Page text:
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  • General view of the Natural Gas Liquids (NGL) facility in Saudi Aramco's Shaybah oilfield at the Empty Quarter in Saudi Arabia May 22, 2018.

    General view of the Natural Gas Liquids (NGL) facility in Saudi Aramco's Shaybah oilfield at the Empty Quarter in Saudi Arabia May 22, 2018. | Photo: Reuters

Published 17 November 2019

Aramco won’t sell its shares directly to investors in the U.S. and other markets, as the IPO will be restricted to Saudis and those foreign institutions permitted to invest in the kingdom’s stock market.

Saudi Arabia has set a price range for the listing of its state-owned oil company Saudi Aramco at US$1.6 - 1.7 trillion, making it potentially the world's biggest initial public offering.

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The oil giant said it plans to sell 1.5 percent of the company, or about three billion shares, at an indicative price range of 30 riyals to 32 riyals, valuing the IPO at as much as 96 billion riyals (US$25.6 billion) and giving the company a potential market value of around US$1.7 trillion.

The listing is below the two trillion dollars the Saudi Arabian  Crown Prince Mohammed bin Salman, who floated the idea nearly four years ago, had targeted but still could just beat Chinese e-commerce giant Alibaba’s record US$25 billion New York stock market debut in 2014.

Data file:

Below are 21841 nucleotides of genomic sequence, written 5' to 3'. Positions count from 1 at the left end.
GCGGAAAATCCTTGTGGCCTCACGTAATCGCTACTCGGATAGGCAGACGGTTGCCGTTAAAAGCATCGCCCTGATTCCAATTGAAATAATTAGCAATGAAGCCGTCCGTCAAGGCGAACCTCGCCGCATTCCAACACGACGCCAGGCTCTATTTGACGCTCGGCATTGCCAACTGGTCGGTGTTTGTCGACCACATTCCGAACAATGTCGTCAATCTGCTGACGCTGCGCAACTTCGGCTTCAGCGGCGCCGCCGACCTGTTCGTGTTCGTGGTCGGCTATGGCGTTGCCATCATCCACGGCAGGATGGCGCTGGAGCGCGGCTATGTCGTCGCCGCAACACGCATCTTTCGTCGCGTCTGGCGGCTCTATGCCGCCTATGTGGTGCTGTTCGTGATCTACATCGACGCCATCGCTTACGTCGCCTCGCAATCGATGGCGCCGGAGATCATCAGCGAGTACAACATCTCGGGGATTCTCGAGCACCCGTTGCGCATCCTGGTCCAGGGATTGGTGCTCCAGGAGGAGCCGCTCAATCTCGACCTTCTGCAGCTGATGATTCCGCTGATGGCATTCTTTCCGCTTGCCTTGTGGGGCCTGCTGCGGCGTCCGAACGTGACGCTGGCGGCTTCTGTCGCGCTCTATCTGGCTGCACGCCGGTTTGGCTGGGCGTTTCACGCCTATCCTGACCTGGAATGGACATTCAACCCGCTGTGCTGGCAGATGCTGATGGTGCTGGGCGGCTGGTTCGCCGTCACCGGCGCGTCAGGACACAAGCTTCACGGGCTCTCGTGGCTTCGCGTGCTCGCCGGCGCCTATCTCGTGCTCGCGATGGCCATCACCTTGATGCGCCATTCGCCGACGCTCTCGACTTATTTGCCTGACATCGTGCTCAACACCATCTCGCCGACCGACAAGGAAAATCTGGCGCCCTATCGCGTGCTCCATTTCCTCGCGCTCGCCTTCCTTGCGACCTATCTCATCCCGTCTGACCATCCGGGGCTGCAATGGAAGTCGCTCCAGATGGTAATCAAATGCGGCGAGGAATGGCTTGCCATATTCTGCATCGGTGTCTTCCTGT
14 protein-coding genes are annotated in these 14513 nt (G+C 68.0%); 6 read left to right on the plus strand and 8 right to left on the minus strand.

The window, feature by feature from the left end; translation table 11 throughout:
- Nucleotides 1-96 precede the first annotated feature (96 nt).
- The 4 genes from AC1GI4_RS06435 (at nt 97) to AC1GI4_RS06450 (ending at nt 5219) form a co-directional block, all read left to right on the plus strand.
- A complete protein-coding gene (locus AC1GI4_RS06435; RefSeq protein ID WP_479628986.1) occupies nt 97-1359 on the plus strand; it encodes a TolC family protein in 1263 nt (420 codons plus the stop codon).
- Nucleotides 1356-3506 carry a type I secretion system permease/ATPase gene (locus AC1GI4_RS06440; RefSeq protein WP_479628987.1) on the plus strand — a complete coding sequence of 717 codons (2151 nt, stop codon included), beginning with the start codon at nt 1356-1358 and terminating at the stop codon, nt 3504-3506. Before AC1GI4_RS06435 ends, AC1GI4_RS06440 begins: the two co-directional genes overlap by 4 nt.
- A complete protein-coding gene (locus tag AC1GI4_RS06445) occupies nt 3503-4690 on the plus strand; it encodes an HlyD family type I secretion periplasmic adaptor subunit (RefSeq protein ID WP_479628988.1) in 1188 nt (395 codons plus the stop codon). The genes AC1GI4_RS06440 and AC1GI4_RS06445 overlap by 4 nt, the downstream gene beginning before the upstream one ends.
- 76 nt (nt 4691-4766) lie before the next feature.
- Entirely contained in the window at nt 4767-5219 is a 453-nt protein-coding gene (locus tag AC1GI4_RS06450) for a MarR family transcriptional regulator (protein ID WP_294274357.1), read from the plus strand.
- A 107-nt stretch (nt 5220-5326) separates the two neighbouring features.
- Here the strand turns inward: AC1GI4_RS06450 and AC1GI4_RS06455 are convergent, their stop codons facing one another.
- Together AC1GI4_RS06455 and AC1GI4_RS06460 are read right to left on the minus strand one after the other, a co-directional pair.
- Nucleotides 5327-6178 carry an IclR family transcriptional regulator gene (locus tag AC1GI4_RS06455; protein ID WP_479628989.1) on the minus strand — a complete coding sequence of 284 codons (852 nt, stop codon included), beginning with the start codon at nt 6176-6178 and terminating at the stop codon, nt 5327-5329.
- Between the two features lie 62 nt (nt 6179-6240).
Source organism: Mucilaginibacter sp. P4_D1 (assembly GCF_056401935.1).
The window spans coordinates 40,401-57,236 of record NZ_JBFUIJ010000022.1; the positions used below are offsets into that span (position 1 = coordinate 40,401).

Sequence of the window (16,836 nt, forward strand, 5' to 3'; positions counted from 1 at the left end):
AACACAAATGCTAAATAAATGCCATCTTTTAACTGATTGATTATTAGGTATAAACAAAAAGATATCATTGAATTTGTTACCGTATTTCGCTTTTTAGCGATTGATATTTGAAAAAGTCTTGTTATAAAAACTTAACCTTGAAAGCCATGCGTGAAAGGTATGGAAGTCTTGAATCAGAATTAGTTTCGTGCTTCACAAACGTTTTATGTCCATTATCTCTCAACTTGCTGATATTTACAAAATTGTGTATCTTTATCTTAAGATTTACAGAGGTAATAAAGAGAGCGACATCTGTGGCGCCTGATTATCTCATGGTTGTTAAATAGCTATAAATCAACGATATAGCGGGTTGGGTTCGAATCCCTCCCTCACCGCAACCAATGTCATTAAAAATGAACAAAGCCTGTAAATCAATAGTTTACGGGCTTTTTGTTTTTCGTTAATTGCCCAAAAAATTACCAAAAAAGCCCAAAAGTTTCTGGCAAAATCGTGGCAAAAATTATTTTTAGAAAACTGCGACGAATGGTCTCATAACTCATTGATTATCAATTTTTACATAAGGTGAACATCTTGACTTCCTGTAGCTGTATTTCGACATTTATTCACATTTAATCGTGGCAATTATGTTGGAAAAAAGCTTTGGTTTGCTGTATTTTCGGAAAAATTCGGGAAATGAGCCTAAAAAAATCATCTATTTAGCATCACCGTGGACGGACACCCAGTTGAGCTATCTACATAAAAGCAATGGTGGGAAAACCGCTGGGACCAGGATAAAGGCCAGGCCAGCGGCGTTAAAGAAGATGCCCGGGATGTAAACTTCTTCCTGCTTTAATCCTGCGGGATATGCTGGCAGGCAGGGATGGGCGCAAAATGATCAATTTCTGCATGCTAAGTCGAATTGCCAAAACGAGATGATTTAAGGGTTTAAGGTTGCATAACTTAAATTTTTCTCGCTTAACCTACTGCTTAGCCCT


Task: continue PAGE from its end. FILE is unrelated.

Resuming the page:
Aramco won’t sell its shares directly to investors in the United States and other markets, as the IPO will be restricted to Saudis and those foreign institutions permitted to invest in the kingdom’s stock market.

“We are planning to subscribe to the IPO in two funds that we manage,” said Zachary Cefaratti, chief executive officer of Dubai-based Dalma Capital Management Ltd, adding that the preliminary valuation was “in line with our expectations”.

Aramco is yet to name any cornerstone investors in the deal or formally disclose the listing date.

Confirmation of the sale of shares in the oil giant, whose formal name is Saudi Arabian Oil Co, comes about nine weeks after the crippling attacks on its oil facilities, underlining Saudi Arabia's determination to push on with the listing regardless. 

Aramco said it does not expect the Sept. 14 attack, which targeted plants at the heart of Saudi Arabia's oil industry and initially halved its production, would have a material impact on its business, operations and financial condition.

Aramco accounted for about one in every eight barrels of crude oil produced globally from 2016 to 2018.

Its net income for the third quarter of 2019 amounted to US$21.1 billion, according to Reuters calculations, dwarfing the income for the same period of oil giants like Exxon Mobil Corp, which was just over US$3 billion. 

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